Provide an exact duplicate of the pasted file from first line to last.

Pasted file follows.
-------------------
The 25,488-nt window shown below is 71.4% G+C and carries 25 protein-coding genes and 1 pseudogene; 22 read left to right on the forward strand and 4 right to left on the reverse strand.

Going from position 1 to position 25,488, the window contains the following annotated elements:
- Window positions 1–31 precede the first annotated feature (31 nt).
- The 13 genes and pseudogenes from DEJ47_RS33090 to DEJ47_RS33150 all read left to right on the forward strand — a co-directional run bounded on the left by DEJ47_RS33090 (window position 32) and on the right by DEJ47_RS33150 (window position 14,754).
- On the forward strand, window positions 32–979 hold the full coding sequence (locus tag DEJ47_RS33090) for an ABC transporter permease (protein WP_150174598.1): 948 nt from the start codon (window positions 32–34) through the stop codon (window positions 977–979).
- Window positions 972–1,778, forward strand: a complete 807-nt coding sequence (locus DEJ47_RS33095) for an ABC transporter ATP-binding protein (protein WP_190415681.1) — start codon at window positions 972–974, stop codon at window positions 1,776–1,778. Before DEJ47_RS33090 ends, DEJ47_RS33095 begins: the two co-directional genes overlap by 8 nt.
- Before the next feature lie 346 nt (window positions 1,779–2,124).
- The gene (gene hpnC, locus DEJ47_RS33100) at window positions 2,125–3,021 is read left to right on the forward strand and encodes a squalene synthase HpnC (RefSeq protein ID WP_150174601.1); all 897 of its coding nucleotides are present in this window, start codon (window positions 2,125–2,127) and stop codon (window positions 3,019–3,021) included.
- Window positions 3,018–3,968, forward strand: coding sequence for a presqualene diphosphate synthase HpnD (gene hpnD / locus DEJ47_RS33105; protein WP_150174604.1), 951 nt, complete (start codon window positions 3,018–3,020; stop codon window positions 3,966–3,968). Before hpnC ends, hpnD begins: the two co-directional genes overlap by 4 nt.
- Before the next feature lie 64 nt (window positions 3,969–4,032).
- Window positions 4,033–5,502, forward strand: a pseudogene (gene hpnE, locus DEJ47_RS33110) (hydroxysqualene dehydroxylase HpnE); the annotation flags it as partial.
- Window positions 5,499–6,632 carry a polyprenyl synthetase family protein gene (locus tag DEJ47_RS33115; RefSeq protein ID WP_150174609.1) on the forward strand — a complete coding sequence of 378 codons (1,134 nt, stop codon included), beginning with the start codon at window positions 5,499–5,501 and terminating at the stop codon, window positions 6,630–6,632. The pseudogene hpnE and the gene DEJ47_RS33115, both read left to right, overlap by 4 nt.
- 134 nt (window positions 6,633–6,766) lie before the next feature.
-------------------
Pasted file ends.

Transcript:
The 25,488-nt window shown below is 71.4% G+C and carries 25 protein-coding genes and 1 pseudogene; 22 read left to right on the forward strand and 4 right to left on the reverse strand.

Going from position 1 to position 25,488, the window contains the following annotated elements:
- Window positions 1–31 precede the first annotated feature (31 nt).
- The 13 genes and pseudogenes from DEJ47_RS33090 to DEJ47_RS33150 all read left to right on the forward strand — a co-directional run bounded on the left by DEJ47_RS33090 (window position 32) and on the right by DEJ47_RS33150 (window position 14,754).
- On the forward strand, window positions 32–979 hold the full coding sequence (locus tag DEJ47_RS33090) for an ABC transporter permease (protein WP_150174598.1): 948 nt from the start codon (window positions 32–34) through the stop codon (window positions 977–979).
- Window positions 972–1,778, forward strand: a complete 807-nt coding sequence (locus DEJ47_RS33095) for an ABC transporter ATP-binding protein (protein WP_190415681.1) — start codon at window positions 972–974, stop codon at window positions 1,776–1,778. Before DEJ47_RS33090 ends, DEJ47_RS33095 begins: the two co-directional genes overlap by 8 nt.
- Before the next feature lie 346 nt (window positions 1,779–2,124).
- The gene (gene hpnC, locus DEJ47_RS33100) at window positions 2,125–3,021 is read left to right on the forward strand and encodes a squalene synthase HpnC (RefSeq protein ID WP_150174601.1); all 897 of its coding nucleotides are present in this window, start codon (window positions 2,125–2,127) and stop codon (window positions 3,019–3,021) included.
- Window positions 3,018–3,968, forward strand: coding sequence for a presqualene diphosphate synthase HpnD (gene hpnD / locus DEJ47_RS33105; protein WP_150174604.1), 951 nt, complete (start codon window positions 3,018–3,020; stop codon window positions 3,966–3,968). Before hpnC ends, hpnD begins: the two co-directional genes overlap by 4 nt.
- Before the next feature lie 64 nt (window positions 3,969–4,032).
- Window positions 4,033–5,502, forward strand: a pseudogene (gene hpnE, locus DEJ47_RS33110) (hydroxysqualene dehydroxylase HpnE); the annotation flags it as partial.
- Window positions 5,499–6,632 carry a polyprenyl synthetase family protein gene (locus tag DEJ47_RS33115; RefSeq protein ID WP_150174609.1) on the forward strand — a complete coding sequence of 378 codons (1,134 nt, stop codon included), beginning with the start codon at window positions 5,499–5,501 and terminating at the stop codon, window positions 6,630–6,632. The pseudogene hpnE and the gene DEJ47_RS33115, both read left to right, overlap by 4 nt.
- 134 nt (window positions 6,633–6,766) lie before the next feature.